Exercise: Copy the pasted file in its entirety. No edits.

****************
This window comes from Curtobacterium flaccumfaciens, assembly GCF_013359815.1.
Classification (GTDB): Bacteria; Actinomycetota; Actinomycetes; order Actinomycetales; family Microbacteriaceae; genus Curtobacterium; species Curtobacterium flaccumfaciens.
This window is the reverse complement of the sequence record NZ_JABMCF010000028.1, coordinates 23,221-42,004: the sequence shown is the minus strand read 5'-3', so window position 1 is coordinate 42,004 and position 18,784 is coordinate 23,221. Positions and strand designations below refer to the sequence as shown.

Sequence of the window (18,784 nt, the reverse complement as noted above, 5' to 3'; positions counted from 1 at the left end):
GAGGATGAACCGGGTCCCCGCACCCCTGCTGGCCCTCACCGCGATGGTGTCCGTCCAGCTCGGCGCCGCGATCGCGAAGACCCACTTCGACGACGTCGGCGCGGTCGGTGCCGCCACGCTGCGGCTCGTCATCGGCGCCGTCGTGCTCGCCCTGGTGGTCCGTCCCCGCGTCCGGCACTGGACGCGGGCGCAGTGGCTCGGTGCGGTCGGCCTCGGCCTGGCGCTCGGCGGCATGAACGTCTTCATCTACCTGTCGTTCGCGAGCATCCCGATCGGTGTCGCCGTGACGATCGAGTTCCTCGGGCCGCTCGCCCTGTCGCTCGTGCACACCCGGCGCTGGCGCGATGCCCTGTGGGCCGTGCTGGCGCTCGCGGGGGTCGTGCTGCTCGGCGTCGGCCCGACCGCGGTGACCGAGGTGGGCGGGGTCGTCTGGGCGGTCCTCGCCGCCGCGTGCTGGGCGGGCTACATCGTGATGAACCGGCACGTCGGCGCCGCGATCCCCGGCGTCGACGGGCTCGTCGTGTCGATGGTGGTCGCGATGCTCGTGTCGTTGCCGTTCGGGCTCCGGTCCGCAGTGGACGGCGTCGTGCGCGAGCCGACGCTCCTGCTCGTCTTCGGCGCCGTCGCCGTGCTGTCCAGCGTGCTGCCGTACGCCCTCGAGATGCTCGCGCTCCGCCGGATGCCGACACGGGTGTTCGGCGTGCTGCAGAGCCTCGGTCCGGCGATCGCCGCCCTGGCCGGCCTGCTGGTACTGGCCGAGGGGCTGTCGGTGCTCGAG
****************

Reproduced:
This window comes from Curtobacterium flaccumfaciens, assembly GCF_013359815.1.
Classification (GTDB): Bacteria; Actinomycetota; Actinomycetes; order Actinomycetales; family Microbacteriaceae; genus Curtobacterium; species Curtobacterium flaccumfaciens.
This window is the reverse complement of the sequence record NZ_JABMCF010000028.1, coordinates 23,221-42,004: the sequence shown is the minus strand read 5'-3', so window position 1 is coordinate 42,004 and position 18,784 is coordinate 23,221. Positions and strand designations below refer to the sequence as shown.

Sequence of the window (18,784 nt, the reverse complement as noted above, 5' to 3'; positions counted from 1 at the left end):
GAGGATGAACCGGGTCCCCGCACCCCTGCTGGCCCTCACCGCGATGGTGTCCGTCCAGCTCGGCGCCGCGATCGCGAAGACCCACTTCGACGACGTCGGCGCGGTCGGTGCCGCCACGCTGCGGCTCGTCATCGGCGCCGTCGTGCTCGCCCTGGTGGTCCGTCCCCGCGTCCGGCACTGGACGCGGGCGCAGTGGCTCGGTGCGGTCGGCCTCGGCCTGGCGCTCGGCGGCATGAACGTCTTCATCTACCTGTCGTTCGCGAGCATCCCGATCGGTGTCGCCGTGACGATCGAGTTCCTCGGGCCGCTCGCCCTGTCGCTCGTGCACACCCGGCGCTGGCGCGATGCCCTGTGGGCCGTGCTGGCGCTCGCGGGGGTCGTGCTGCTCGGCGTCGGCCCGACCGCGGTGACCGAGGTGGGCGGGGTCGTCTGGGCGGTCCTCGCCGCCGCGTGCTGGGCGGGCTACATCGTGATGAACCGGCACGTCGGCGCCGCGATCCCCGGCGTCGACGGGCTCGTCGTGTCGATGGTGGTCGCGATGCTCGTGTCGTTGCCGTTCGGGCTCCGGTCCGCAGTGGACGGCGTCGTGCGCGAGCCGACGCTCCTGCTCGTCTTCGGCGCCGTCGCCGTGCTGTCCAGCGTGCTGCCGTACGCCCTCGAGATGCTCGCGCTCCGCCGGATGCCGACACGGGTGTTCGGCGTGCTGCAGAGCCTCGGTCCGGCGATCGCCGCCCTGGCCGGCCTGCTGGTACTGGCCGAGGGGCTGTCGGTGCTCGAG